Lakes suffering from harmful algal blooms may not respond to reduced or even discontinued artificial nitrogen loading, according to the International Institute for Sustainable Development (IISD). The blue-green algae responsible for algal blooms often can fix atmospheric nitrogen dissolved in the water, so water stewards should, therefore, focus their efforts on removing phosphorus from lakes to combat algal blooms.
This is according to a recently published article in Springer's Ecosystems journal titled "Biological Nitrogen Fixation Prevents the Response of a Eutrophic Lake to Reduced Loading of Nitrogen: Evidence from a 46-Year Whole-Lake Experiment." The paper presents the results of a 46-year whole-ecosystem experiment at IISD Experimental Lakes Area in northwestern Ontario.
Algal blooms are unsightly growths on water bodies that can produce toxins harmful to humans and animals, affect drinking water supplies, cause low oxygen "dead zones" that result in fish kills and a number of other negative consequences. Many freshwater lakes around the globe, including Lake Erie, Lake Winnipeg and Lake Taihu, have suffered from algal blooms for decades.
Since 1969, researchers have been artificially manipulating a lake by adding varying amounts of carbon, nitrogen and phosphorus to investigate the nutrients responsible for algal blooms, and they have continually added phosphorus throughout the experiment.
Then, 40 years ago, the researchers began reducing the amount of nitrogen they were adding to the lake, and from 1990 to 2013, they cut the artificial nitrogen loading to zero. Despite these dramatic cuts in nitrogen loading, algal blooms continued to cover the lake.
"We have been researching the role of artificial nitrogen in algal blooms for almost 50 years now, and these latest results clearly demonstrate that ceasing nitrogen loading into lakes has little effect on the size or duration of algal blooms," said Dr. Scott Higgins, research scientist at the IISD Experimental Lakes Area and lead author on the paper.
"A number of algal species can make up for nitrogen deficits by fixing atmospheric nitrogen that is dissolved in the water. What is clear here is that phosphorus is the key driver of algal blooms in lake environments," Higgins added.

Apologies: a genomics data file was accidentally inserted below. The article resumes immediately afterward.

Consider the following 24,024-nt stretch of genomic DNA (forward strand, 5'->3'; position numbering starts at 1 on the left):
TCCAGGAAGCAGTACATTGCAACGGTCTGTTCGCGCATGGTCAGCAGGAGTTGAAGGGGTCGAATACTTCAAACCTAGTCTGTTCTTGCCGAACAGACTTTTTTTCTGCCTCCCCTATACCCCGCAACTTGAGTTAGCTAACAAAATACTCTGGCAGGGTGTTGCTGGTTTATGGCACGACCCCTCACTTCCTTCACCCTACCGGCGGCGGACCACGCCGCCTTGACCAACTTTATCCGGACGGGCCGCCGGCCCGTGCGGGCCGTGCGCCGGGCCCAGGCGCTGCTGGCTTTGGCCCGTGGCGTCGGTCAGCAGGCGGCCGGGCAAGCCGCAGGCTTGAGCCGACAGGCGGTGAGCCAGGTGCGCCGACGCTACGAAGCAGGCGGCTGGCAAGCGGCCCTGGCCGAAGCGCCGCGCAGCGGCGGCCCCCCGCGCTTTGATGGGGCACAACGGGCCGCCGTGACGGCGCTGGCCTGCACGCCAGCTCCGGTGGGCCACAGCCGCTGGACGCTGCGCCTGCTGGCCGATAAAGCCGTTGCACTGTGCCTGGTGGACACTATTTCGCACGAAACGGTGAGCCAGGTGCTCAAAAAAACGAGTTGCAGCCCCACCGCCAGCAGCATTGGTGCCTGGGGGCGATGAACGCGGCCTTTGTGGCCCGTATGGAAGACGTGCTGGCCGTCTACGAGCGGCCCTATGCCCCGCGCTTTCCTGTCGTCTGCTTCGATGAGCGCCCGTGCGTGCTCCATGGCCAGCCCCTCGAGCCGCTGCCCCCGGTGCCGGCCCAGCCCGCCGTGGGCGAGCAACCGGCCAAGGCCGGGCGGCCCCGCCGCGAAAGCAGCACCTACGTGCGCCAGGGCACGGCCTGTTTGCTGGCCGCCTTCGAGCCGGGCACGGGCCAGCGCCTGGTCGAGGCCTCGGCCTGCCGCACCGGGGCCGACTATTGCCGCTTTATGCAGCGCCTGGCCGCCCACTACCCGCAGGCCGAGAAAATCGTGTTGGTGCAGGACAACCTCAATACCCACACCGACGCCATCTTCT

These results have implications for policy geared towards reducing algal blooms, especially in jurisdictions facing limited budgets.
"When governments are tackling algal blooms while working with limited resources, these results demonstrate that their efforts should be firmly focused on reducing phosphorus loading in lakes," said Dr. Michael Paterson, senior research scientist at the IISD Experimental Lakes Area and secondary author on the paper.
Research at the IISD Experimental Lakes Area's freshwater laboratory identified phosphorus as the leading cause of algal blooms in lakes back in the 1970s in a groundbreaking experiment on a whole lake ecosystem.
The IISD Experimental Lakes Area is a natural laboratory comprised of 58 small lakes and their watersheds set aside for scientific research. Located in a sparsely populated region of northwestern Ontario, the lakes in the region are not affected by human activities. IISD took over operation of the area in 2014.
IISD’s independent, evidence-based approach to the development of policy recommendations and tools complements the facility’s scientific foundation. IISD and the Experimental Lakes Area working together strengthens efforts to address global freshwater issues by directly applying world-class scientific research to create innovative policy solutions for regional and global water management.